You are allowed to submit your entry to another publication or contest for possible publication.
Create your podcast by yourself or with a group, but please submit only one entry per student.
If you are submitting as a team, remember to include all the names of those involved. If you’re submitting as part of a team, you should not also submit as an individual.
Use appropriate language.
Assume your listeners are New York Times readers. No explicit language, please.
Be sure to use non-copyrighted sound effects or music, with some exceptions.
If you use any music or sounds effects, please list the sources in a separate field in the submission form. You cannot use copyrighted sound effects or music for the sole purpose of making your podcast sound better. Instead, you can find royalty-free music and sound effects on Freesound and SoundBible, or by doing a web search for royalty-free files. Or you can use audio editing software to create your own music or sound effects. However, there are limited fair use exceptions when you can legally use copyrighted work, such as when you are critiquing a song or reporting on a film. Read more about those exceptions to ensure that your use of copyrighted material does not infringe on copyright protections.
Upload your podcast to SoundCloud to make it easier for our judges to listen to your work.
We suggest that you use SoundCloud to host your podcast. However, our judges will listen to entries hosted on other podcasting sites, including Podomatic, Buzzsprout, Anchor, Spreaker and Podbean. Make sure that the track settings are set to “public,” and that you follow your hosting site’s terms of service. Note: Our judges have often had difficulty listening to podcasts hosted on GoogleDrive, so we strongly recommend you use a different method.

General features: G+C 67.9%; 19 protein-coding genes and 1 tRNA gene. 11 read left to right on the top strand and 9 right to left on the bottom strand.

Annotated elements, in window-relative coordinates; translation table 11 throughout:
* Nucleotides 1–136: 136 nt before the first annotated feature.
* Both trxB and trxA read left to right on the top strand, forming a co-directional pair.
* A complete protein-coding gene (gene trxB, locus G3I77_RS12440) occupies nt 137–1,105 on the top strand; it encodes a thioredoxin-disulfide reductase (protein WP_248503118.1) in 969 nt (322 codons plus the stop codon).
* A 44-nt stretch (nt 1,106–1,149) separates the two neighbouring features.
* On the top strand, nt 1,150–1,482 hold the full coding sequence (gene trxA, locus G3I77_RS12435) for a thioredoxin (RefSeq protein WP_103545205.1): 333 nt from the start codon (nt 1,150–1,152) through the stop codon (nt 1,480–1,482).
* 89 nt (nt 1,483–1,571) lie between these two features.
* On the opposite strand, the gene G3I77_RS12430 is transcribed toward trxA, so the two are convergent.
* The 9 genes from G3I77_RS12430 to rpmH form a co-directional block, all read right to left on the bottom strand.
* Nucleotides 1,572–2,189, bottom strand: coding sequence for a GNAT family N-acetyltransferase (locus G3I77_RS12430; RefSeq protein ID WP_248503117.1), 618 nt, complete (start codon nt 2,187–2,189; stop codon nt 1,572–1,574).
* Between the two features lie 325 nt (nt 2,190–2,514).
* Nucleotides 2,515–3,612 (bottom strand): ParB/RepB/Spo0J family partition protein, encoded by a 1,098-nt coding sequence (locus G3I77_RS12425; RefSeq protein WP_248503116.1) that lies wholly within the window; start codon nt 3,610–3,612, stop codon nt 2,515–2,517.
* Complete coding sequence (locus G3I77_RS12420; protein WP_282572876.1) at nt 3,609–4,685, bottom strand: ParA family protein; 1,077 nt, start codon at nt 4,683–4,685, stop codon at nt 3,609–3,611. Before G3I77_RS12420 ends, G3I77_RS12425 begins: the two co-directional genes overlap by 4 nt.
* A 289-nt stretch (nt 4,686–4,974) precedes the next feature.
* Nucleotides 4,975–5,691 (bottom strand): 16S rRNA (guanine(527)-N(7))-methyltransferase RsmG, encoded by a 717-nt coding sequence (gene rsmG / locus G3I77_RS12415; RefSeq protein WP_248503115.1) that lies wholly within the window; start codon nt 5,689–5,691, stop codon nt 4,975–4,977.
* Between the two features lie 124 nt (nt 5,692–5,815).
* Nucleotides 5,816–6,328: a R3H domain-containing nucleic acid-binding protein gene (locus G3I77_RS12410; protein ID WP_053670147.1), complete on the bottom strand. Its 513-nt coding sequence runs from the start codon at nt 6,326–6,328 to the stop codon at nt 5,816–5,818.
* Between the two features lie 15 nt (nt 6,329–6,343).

You must meet our eligibility requirements to participate.
Students ages 11 to 19 enrolled in middle school or high school anywhere in the world can participate in this contest. The children and stepchildren of New York Times employees are not eligible to enter, nor are students who live in the same household as those employees.
If you are not sure if you are eligible for this contest (for example, if you’re taking a gap year), please see our more detailed eligibility rules.
Resources for Teachers and Students
A unit plan on writing for podcasts, which includes writing prompts to inspire your work; a mentor text featuring past winners of our contest; a lesson plan that focuses on storytelling, interviewing, editing and producing; and much more.
A live webinar on March 25 on writing for podcasts in which you’ll hear from a school librarian with experience teaching podcasting to students, New York Times podcast producers and previous student winners of our contest. You can watch a recording of our 2020 webinar on YouTube (above).
Our contest rubric.
Our winners from 2020, 2019 and 2018, as well as a video with advice from several of them, at the top of this post.
Two lesson plans on teaching with popular New York Times podcasts: “Using the Modern Love Podcast to Teach Narrative Writing” and “Experimenting With Sound and Story: Teaching and Learning With ‘The Daily’ Podcast.”
“The State of Podcasting,” a recent series from The New York Times that includes articles on teenage podcasters, “podcast voice,” stories of people overlooked by the medium, the future of the industry and more.
Frequently Asked Questions Answers to your questions about writing, judging, the rules and teaching with this contest. Please read these thoroughly and, if you still can’t find what you’re looking for, post your query in the comments or write to us at LNFeedback@nytimes.com.